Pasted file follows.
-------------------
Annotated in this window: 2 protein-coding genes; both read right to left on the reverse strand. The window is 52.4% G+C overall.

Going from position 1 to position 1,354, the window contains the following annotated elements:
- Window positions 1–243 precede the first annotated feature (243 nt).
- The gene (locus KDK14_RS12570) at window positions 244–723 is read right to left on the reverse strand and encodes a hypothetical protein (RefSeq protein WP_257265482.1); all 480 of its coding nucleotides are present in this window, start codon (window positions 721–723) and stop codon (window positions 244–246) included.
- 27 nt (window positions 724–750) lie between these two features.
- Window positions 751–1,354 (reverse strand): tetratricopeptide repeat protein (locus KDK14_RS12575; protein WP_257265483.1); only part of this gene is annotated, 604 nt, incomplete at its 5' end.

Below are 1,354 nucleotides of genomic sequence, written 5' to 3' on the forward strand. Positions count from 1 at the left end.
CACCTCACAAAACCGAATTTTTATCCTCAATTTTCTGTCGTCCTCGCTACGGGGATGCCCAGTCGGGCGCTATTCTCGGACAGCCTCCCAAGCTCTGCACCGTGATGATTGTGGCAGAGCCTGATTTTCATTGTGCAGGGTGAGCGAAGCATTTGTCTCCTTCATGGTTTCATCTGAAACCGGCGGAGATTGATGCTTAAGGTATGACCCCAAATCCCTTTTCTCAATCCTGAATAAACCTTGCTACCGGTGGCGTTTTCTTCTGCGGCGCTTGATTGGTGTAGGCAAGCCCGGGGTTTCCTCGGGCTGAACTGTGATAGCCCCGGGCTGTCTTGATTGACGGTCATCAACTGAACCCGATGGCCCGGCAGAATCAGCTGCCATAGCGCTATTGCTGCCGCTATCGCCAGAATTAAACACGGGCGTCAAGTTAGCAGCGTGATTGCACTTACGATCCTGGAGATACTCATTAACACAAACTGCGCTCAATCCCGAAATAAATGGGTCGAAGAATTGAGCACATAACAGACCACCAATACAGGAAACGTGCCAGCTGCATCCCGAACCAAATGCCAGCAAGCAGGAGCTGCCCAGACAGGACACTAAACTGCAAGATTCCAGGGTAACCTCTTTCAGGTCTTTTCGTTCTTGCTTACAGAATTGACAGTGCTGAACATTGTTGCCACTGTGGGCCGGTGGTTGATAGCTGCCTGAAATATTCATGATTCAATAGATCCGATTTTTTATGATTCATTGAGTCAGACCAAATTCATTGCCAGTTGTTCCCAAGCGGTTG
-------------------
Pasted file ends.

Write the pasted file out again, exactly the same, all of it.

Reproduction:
Annotated in this window: 2 protein-coding genes; both read right to left on the reverse strand. The window is 52.4% G+C overall.

Going from position 1 to position 1,354, the window contains the following annotated elements:
- Window positions 1–243 precede the first annotated feature (243 nt).
- The gene (locus KDK14_RS12570) at window positions 244–723 is read right to left on the reverse strand and encodes a hypothetical protein (RefSeq protein WP_257265482.1); all 480 of its coding nucleotides are present in this window, start codon (window positions 721–723) and stop codon (window positions 244–246) included.
- 27 nt (window positions 724–750) lie between these two features.
- Window positions 751–1,354 (reverse strand): tetratricopeptide repeat protein (locus KDK14_RS12575; protein WP_257265483.1); only part of this gene is annotated, 604 nt, incomplete at its 5' end.

Below are 1,354 nucleotides of genomic sequence, written 5' to 3' on the forward strand. Positions count from 1 at the left end.
CACCTCACAAAACCGAATTTTTATCCTCAATTTTCTGTCGTCCTCGCTACGGGGATGCCCAGTCGGGCGCTATTCTCGGACAGCCTCCCAAGCTCTGCACCGTGATGATTGTGGCAGAGCCTGATTTTCATTGTGCAGGGTGAGCGAAGCATTTGTCTCCTTCATGGTTTCATCTGAAACCGGCGGAGATTGATGCTTAAGGTATGACCCCAAATCCCTTTTCTCAATCCTGAATAAACCTTGCTACCGGTGGCGTTTTCTTCTGCGGCGCTTGATTGGTGTAGGCAAGCCCGGGGTTTCCTCGGGCTGAACTGTGATAGCCCCGGGCTGTCTTGATTGACGGTCATCAACTGAACCCGATGGCCCGGCAGAATCAGCTGCCATAGCGCTATTGCTGCCGCTATCGCCAGAATTAAACACGGGCGTCAAGTTAGCAGCGTGATTGCACTTACGATCCTGGAGATACTCATTAACACAAACTGCGCTCAATCCCGAAATAAATGGGTCGAAGAATTGAGCACATAACAGACCACCAATACAGGAAACGTGCCAGCTGCATCCCGAACCAAATGCCAGCAAGCAGGAGCTGCCCAGACAGGACACTAAACTGCAAGATTCCAGGGTAACCTCTTTCAGGTCTTTTCGTTCTTGCTTACAGAATTGACAGTGCTGAACATTGTTGCCACTGTGGGCCGGTGGTTGATAGCTGCCTGAAATATTCATGATTCAATAGATCCGATTTTTTATGATTCATTGAGTCAGACCAAATTCATTGCCAGTTGTTCCCAAGCGGTTG